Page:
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Is Bitcoin a Black Swan Event?

Is Bitcoin a Black Swan Event?


Is Bitcoin a Black Swan Event?

by MARK REES on APRIL 4, 2014 0

The term “Black Swan Event” describes certain events in history so profoundly unexpected and massive in scale, that they fundamentally changed the course of history. There are good Black Swans (the unpredicted rise of the internet), and bad Black swans (rise of Hitler).


The absurdity of a Black Swan ever existing was so outrageous during the middle ages it became a metaphor for the laughably impossible.  In today’s world we might comparably say something about snowball’s chance in Hell. For many centuries, the metaphor existed until about the year 1700 they were discovered to actually to exist in Australia.  Now it’s the symbol of the Western Australia flag.




Nassim Taleb , a Professor of Risk Engineering at New York University brought back the once familiar phrase in his 2007 best-selling book, “The Black Swan: The Impact Of The Highly Improbable”. The extremely influential book has been referenced numerous times by financial advisors, risk evaluators and CEOs attempting to divine meaning and predict the almost unpredictable. It has been called one of the most influential books since World War 2. This has made Professor Taleb a highly sought after speaker and lecturer. His theories are in stark contrast to his nemesis Paul Krugman whom he seems to delight in disparaging.




Nissan Taleb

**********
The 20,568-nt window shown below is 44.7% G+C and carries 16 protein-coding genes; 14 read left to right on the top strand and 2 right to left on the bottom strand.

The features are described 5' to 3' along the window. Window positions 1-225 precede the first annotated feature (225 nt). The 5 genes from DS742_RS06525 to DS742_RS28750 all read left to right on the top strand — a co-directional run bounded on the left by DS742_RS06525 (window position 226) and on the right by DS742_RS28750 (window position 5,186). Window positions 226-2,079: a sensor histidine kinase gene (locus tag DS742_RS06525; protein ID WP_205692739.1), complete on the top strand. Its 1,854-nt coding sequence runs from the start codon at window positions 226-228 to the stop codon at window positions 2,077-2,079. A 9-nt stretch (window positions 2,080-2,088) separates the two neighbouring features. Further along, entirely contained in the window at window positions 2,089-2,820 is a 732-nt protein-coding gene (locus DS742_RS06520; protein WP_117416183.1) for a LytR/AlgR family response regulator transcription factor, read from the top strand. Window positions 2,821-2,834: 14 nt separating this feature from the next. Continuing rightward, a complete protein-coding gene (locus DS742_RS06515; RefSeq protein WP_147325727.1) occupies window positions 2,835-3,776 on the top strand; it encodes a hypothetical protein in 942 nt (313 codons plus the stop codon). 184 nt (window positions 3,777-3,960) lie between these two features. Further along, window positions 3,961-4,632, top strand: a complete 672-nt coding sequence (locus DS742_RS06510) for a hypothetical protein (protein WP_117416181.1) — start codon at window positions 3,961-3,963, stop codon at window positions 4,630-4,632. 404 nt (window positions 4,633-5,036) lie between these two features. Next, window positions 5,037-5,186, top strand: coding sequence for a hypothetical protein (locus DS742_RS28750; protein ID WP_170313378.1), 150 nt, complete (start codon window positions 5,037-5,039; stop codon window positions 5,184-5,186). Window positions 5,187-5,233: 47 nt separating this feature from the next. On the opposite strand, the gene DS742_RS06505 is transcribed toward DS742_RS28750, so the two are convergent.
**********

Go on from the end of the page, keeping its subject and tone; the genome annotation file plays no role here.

He writes:


History, proceeds by “jumps,” controlled by “the tyranny of the singular, the accidental, the unseen and the unpredicted.” Gradual change is only mankind’s paradigm view, yet actual change is “almost always outlandish.” (emphasis added)


Why it matters


Financial experts have found themselves wiped out by Black Swan Events. The sub-prime mortgage crisis wiped out thousands of businesses and brought entire countries to their knees. Companies must have a backup plan to make their companies less fragile. Catastrophic events, no matter how unlikely, can somewhat be planned for. Not necessarily specifics but by asking the right “what if” questions.  By their very nature Black Swan Events themselves cannot be defined or predicted  by definition they haven’t happened before. However you can study the results of those organizations, people, or survivors to study and learn how they dealt with the aftermath. This study can help prepare companies to build strategies to get back on their feet the quickest and minimize damage.


The Black Swan Theory isn’t a predictive one, but Taleb’s examples in history and a philosophy about expecting the unexpected and making one resilient has garnered a large following. Taleb made a fortune by making many small bets on improbable events, but making fortunes from the ones that do happen,




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This entry was posted on April 7, 2014 by and tagged .

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